You’ve wandered around the cobblestone streets of this beautifully preserved colonial town, moseyed into every shop, perused the fine art galleries at Fábrica La Aurora, lingered on a bench in the Jardin listening to mariachis play, and tasted the best dishes that San Miguel’s restaurants have to offer. You’ve cruised the Artisan’s Market and relaxed by the pool… and now it’s time to spread your wings, add to your knowledge, or get out of town
There are a number of Mexican cooking schools in and around San Miguel de Allende, and the best one for you might simply depend on your schedule and their available classes. Many include a trip to the market to educate you about some of the more exotic ingredients that you’ll buy to whip up into something fabulous.
La Cocina offers classes that teach you to make traditional Mexican favorites like chiles rellenos, mole poblano and tres leches, or you can take a more specialized class in modern Mexican fusion cuisine or traditional Mexican moles, all the while learning about Mexico’s culinary history.
Sazón is a cooking school managed by the Casa de Sierra Nevada hotel that is open to nonhotel guests, who learn to create mole, gourmet quesadillas and more from hotel chefs. The school specializes in Mexican classics and regional cuisine and you can arrange to take a private or a group class.
The personal chef at Casa Tres Cervezas, a private rental home, offers small classes for visitors where you can make your choice of Mexican dishes. But no matter how tempted you might be to learn to make chilequiles or enchiladas, select the chiles en nogada, often called Mexico’s national dish because it’s red, white and green, the colors of the Mexican flag. After you learn to cook it you’ll sample your sensuous – and beautiful — final product in one of the Casa’s magnificent terraces or rooftop gardens.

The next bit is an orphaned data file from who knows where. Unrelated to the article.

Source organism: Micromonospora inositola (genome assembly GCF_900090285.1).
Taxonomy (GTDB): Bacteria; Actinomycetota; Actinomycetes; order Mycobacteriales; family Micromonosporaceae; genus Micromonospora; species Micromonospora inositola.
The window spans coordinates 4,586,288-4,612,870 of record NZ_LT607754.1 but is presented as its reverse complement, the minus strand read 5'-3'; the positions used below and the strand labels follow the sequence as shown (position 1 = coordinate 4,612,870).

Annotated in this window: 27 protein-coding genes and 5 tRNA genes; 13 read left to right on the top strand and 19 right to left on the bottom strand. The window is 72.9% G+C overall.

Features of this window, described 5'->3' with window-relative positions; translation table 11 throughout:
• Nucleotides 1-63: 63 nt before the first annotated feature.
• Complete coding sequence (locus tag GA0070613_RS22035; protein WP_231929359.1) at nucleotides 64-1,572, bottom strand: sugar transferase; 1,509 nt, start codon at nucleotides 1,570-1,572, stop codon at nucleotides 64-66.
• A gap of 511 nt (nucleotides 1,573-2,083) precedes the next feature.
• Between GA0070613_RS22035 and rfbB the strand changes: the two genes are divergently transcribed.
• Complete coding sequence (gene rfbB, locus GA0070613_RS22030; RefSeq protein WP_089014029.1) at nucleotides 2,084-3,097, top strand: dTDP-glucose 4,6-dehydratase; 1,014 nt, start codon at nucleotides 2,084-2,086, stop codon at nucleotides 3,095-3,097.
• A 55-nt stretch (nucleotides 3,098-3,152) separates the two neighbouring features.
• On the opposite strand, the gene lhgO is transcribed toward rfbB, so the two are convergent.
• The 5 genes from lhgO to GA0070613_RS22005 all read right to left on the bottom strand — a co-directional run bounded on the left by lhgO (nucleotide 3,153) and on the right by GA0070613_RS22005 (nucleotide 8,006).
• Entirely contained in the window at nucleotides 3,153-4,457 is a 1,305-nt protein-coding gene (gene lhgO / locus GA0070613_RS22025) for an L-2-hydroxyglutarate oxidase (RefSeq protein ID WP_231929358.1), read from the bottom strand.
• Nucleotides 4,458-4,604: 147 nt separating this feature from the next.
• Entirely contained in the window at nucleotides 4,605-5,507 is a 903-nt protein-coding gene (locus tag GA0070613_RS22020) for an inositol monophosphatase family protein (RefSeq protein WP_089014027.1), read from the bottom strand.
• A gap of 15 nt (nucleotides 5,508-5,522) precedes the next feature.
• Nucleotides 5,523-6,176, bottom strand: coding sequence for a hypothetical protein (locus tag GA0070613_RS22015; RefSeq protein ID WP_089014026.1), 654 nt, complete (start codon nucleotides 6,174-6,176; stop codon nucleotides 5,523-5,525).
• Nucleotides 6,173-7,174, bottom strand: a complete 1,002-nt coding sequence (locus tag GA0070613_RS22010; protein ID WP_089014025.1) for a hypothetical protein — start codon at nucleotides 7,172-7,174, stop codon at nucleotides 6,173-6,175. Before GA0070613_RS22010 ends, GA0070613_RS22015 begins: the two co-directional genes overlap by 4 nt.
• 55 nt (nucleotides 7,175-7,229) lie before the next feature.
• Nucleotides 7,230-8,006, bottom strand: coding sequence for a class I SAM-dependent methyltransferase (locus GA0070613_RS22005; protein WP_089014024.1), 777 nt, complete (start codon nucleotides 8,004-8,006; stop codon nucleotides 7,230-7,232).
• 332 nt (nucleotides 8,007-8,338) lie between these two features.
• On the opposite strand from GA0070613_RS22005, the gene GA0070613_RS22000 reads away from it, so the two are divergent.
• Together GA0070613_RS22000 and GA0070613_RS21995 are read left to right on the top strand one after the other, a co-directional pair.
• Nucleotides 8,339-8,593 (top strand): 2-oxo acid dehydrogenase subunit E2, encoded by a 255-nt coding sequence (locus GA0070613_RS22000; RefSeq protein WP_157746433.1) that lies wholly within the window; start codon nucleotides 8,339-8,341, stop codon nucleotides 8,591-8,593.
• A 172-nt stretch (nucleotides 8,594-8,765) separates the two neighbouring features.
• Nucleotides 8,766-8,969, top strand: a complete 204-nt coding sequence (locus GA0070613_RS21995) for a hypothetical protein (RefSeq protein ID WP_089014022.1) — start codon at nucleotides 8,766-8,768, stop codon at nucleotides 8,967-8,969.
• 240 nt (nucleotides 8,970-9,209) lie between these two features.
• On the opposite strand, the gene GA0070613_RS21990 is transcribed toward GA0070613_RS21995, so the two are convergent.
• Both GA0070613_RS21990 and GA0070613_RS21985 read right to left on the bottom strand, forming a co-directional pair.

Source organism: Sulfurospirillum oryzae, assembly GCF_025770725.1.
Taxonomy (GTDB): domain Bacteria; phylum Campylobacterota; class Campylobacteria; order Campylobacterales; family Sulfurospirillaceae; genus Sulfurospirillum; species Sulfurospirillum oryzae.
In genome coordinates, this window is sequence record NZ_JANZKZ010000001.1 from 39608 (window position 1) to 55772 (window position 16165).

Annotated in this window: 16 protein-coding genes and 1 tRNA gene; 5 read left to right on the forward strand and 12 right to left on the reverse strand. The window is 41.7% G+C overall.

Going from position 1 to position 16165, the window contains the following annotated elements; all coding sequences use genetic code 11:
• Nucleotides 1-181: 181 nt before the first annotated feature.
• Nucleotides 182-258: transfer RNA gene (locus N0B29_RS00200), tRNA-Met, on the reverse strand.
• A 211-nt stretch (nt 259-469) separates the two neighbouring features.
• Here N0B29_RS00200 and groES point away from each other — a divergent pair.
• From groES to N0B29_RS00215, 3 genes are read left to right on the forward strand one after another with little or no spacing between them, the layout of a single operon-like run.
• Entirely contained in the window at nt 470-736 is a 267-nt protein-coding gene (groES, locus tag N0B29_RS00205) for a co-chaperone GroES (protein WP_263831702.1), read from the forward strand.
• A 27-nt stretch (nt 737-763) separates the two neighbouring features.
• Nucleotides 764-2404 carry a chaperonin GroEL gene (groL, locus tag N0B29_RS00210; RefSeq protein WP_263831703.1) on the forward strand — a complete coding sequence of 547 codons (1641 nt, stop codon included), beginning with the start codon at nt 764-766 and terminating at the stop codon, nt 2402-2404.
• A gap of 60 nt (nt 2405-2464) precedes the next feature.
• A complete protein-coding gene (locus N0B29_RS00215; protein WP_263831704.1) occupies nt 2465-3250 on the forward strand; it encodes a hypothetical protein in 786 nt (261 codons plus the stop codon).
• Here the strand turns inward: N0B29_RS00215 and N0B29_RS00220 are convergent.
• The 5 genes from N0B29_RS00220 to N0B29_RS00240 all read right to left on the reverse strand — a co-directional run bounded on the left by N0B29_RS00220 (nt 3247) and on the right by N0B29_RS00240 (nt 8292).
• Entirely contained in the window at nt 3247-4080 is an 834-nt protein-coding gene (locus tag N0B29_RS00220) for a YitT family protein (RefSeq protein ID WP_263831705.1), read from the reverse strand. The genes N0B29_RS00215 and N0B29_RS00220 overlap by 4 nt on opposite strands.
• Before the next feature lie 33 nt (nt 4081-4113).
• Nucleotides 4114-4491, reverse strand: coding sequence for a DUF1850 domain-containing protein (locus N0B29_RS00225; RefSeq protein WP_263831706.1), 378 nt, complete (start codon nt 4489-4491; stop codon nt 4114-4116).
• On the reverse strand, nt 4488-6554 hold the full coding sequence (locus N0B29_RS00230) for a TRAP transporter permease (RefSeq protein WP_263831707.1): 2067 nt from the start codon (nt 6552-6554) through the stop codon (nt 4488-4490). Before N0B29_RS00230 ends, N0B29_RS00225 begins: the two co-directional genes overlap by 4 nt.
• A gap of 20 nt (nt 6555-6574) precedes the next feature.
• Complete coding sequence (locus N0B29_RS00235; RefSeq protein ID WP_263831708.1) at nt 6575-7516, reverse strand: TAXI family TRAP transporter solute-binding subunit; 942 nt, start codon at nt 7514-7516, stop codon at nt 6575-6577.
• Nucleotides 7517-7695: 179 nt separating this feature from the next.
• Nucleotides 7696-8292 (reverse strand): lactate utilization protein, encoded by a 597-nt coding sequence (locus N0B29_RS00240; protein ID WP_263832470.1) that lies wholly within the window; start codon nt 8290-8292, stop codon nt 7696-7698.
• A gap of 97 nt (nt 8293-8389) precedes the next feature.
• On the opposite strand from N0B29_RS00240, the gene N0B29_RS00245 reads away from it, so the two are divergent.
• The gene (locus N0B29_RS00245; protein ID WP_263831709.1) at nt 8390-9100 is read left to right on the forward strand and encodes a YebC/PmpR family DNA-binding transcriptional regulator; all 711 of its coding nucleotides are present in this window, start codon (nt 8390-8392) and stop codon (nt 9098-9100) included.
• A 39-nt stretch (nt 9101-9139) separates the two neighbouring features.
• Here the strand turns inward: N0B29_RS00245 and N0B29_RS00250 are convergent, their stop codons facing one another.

It’s always smart to book a Taste of San Miguel Food Tour on your first day in town. There’s no better way to learn the history of a place while sitting in a cozy café sampling sopa de tortilla or cochinita pibil. You’ll get the lay of the land and hear about noteworthy architecture and residents and you’ll be surprised how much your memory improves when local indulgences like the dulce de leche-filled churros fuel your brain.
San Miguel has plenty of other types of Workshops and Classes to explore and sample – jewelry making, printmaking, drawing and painting, metal smithing… look around town for flyers, in art school programs or the weekly English newspaper Atención San Miguel for possibilities.
Instituto Allende’s Art Workshops offer a number of one-to-four-week classes in subjects like printmaking, traditional Mexican weaving and jewelry making, but a few, like watercolor painting take place over just four days.
La Calavera Andante Folk Art Workshop specializes in helping you create traditional Mexican folk art toys. You can design and paint your own alebrije – a brightly colored Mexican folk art sculpture of a fantastical creature, or craft a catrina — a figure of a woman skeleton usually dressed in a fancy dress with a large plumed hat.
In addition to being actively exhibiting sculptors, the Van Doren’s in the Van Doren Metal Art Workshop specialize in two-day, tool-using, art-making extravaganzas where you’ll be shown the ropes around welders, cutters, grinders and drills to create your own metal sculpture. Only four students are allowed at a time.